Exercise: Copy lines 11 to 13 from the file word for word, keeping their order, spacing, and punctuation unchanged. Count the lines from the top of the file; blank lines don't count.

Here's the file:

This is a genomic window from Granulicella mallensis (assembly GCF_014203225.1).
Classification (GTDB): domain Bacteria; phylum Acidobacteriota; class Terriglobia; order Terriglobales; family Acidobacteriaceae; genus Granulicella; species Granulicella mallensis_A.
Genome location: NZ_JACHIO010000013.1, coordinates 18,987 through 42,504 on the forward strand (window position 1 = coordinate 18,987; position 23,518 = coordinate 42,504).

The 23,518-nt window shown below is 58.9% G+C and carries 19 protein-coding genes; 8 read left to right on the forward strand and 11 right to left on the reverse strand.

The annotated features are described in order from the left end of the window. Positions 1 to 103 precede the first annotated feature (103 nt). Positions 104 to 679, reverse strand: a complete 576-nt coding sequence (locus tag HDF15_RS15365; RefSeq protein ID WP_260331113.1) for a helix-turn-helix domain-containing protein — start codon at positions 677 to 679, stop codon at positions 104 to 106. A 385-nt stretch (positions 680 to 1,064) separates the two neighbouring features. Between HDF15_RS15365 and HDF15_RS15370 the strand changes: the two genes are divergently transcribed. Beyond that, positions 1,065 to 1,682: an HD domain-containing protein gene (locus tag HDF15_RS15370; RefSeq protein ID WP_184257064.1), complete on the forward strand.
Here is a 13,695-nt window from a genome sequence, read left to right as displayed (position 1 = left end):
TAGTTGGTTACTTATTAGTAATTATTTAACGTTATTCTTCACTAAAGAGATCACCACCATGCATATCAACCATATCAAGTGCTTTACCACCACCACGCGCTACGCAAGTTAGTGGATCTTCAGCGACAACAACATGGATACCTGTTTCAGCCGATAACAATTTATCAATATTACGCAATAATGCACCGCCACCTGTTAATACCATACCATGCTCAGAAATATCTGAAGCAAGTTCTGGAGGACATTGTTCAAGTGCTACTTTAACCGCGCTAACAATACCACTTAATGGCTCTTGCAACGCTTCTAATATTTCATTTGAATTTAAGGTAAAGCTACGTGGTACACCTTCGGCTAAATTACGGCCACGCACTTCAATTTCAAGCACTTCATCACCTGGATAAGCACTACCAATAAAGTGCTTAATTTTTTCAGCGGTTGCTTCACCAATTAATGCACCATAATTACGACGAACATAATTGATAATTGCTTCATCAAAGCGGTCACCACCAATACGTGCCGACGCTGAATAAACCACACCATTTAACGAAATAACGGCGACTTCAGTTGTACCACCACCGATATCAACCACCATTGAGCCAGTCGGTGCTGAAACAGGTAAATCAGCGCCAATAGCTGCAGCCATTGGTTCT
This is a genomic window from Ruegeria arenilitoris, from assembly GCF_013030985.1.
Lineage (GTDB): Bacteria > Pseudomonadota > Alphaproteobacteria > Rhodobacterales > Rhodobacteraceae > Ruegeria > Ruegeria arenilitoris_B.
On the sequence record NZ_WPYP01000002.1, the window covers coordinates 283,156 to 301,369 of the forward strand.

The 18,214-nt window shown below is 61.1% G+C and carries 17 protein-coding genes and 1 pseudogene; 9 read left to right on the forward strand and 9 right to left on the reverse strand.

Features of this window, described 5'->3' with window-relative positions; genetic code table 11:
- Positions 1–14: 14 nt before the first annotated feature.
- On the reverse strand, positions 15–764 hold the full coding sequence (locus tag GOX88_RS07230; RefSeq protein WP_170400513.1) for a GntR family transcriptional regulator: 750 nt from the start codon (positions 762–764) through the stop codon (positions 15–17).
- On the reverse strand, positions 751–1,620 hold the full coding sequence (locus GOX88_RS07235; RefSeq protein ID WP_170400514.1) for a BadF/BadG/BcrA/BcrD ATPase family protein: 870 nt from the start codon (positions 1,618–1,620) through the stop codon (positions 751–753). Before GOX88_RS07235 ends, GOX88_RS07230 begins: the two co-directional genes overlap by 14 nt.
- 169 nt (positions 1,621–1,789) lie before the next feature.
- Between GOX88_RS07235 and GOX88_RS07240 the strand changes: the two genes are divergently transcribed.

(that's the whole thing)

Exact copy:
The 18,214-nt window shown below is 61.1% G+C and carries 17 protein-coding genes and 1 pseudogene; 9 read left to right on the forward strand and 9 right to left on the reverse strand.

Features of this window, described 5'->3' with window-relative positions; genetic code table 11:
- Positions 1–14: 14 nt before the first annotated feature.